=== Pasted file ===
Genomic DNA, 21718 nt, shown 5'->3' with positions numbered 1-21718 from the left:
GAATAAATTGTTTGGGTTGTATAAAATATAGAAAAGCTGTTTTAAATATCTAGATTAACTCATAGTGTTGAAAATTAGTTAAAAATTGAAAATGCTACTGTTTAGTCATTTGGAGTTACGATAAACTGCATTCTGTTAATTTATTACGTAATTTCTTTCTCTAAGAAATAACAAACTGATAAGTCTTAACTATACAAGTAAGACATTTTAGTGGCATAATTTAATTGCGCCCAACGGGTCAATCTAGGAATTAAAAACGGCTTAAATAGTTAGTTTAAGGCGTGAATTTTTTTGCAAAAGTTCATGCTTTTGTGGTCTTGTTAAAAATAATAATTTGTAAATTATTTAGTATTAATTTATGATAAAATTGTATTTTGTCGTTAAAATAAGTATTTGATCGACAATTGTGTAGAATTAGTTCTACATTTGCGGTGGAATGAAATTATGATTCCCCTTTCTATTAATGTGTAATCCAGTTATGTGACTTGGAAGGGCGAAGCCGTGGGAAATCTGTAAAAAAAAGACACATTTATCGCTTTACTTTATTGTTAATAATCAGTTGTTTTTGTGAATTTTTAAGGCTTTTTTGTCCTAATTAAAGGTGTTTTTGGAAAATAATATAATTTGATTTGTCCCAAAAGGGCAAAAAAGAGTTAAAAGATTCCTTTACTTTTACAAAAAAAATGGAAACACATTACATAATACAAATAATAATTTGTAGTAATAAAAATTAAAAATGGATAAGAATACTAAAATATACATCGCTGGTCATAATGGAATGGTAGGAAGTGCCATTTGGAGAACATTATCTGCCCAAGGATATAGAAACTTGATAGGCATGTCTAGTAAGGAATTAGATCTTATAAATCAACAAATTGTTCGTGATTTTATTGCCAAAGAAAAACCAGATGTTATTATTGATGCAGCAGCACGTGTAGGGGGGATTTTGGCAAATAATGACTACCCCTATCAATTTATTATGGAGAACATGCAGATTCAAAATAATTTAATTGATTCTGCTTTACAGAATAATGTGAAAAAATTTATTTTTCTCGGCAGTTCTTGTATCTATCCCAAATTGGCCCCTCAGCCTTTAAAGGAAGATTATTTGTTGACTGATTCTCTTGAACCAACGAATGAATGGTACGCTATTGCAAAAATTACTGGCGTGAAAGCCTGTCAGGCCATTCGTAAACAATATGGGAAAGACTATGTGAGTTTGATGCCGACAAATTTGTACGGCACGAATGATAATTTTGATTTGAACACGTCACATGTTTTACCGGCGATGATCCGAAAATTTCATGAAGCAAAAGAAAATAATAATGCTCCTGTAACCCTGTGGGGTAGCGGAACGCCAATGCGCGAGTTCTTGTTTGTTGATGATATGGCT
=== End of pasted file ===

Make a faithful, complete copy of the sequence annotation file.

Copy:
Genomic DNA, 21718 nt, shown 5'->3' with positions numbered 1-21718 from the left:
GAATAAATTGTTTGGGTTGTATAAAATATAGAAAAGCTGTTTTAAATATCTAGATTAACTCATAGTGTTGAAAATTAGTTAAAAATTGAAAATGCTACTGTTTAGTCATTTGGAGTTACGATAAACTGCATTCTGTTAATTTATTACGTAATTTCTTTCTCTAAGAAATAACAAACTGATAAGTCTTAACTATACAAGTAAGACATTTTAGTGGCATAATTTAATTGCGCCCAACGGGTCAATCTAGGAATTAAAAACGGCTTAAATAGTTAGTTTAAGGCGTGAATTTTTTTGCAAAAGTTCATGCTTTTGTGGTCTTGTTAAAAATAATAATTTGTAAATTATTTAGTATTAATTTATGATAAAATTGTATTTTGTCGTTAAAATAAGTATTTGATCGACAATTGTGTAGAATTAGTTCTACATTTGCGGTGGAATGAAATTATGATTCCCCTTTCTATTAATGTGTAATCCAGTTATGTGACTTGGAAGGGCGAAGCCGTGGGAAATCTGTAAAAAAAAGACACATTTATCGCTTTACTTTATTGTTAATAATCAGTTGTTTTTGTGAATTTTTAAGGCTTTTTTGTCCTAATTAAAGGTGTTTTTGGAAAATAATATAATTTGATTTGTCCCAAAAGGGCAAAAAAGAGTTAAAAGATTCCTTTACTTTTACAAAAAAAATGGAAACACATTACATAATACAAATAATAATTTGTAGTAATAAAAATTAAAAATGGATAAGAATACTAAAATATACATCGCTGGTCATAATGGAATGGTAGGAAGTGCCATTTGGAGAACATTATCTGCCCAAGGATATAGAAACTTGATAGGCATGTCTAGTAAGGAATTAGATCTTATAAATCAACAAATTGTTCGTGATTTTATTGCCAAAGAAAAACCAGATGTTATTATTGATGCAGCAGCACGTGTAGGGGGGATTTTGGCAAATAATGACTACCCCTATCAATTTATTATGGAGAACATGCAGATTCAAAATAATTTAATTGATTCTGCTTTACAGAATAATGTGAAAAAATTTATTTTTCTCGGCAGTTCTTGTATCTATCCCAAATTGGCCCCTCAGCCTTTAAAGGAAGATTATTTGTTGACTGATTCTCTTGAACCAACGAATGAATGGTACGCTATTGCAAAAATTACTGGCGTGAAAGCCTGTCAGGCCATTCGTAAACAATATGGGAAAGACTATGTGAGTTTGATGCCGACAAATTTGTACGGCACGAATGATAATTTTGATTTGAACACGTCACATGTTTTACCGGCGATGATCCGAAAATTTCATGAAGCAAAAGAAAATAATAATGCTCCTGTAACCCTGTGGGGTAGCGGAACGCCAATGCGCGAGTTCTTGTTTGTTGATGATATGGCT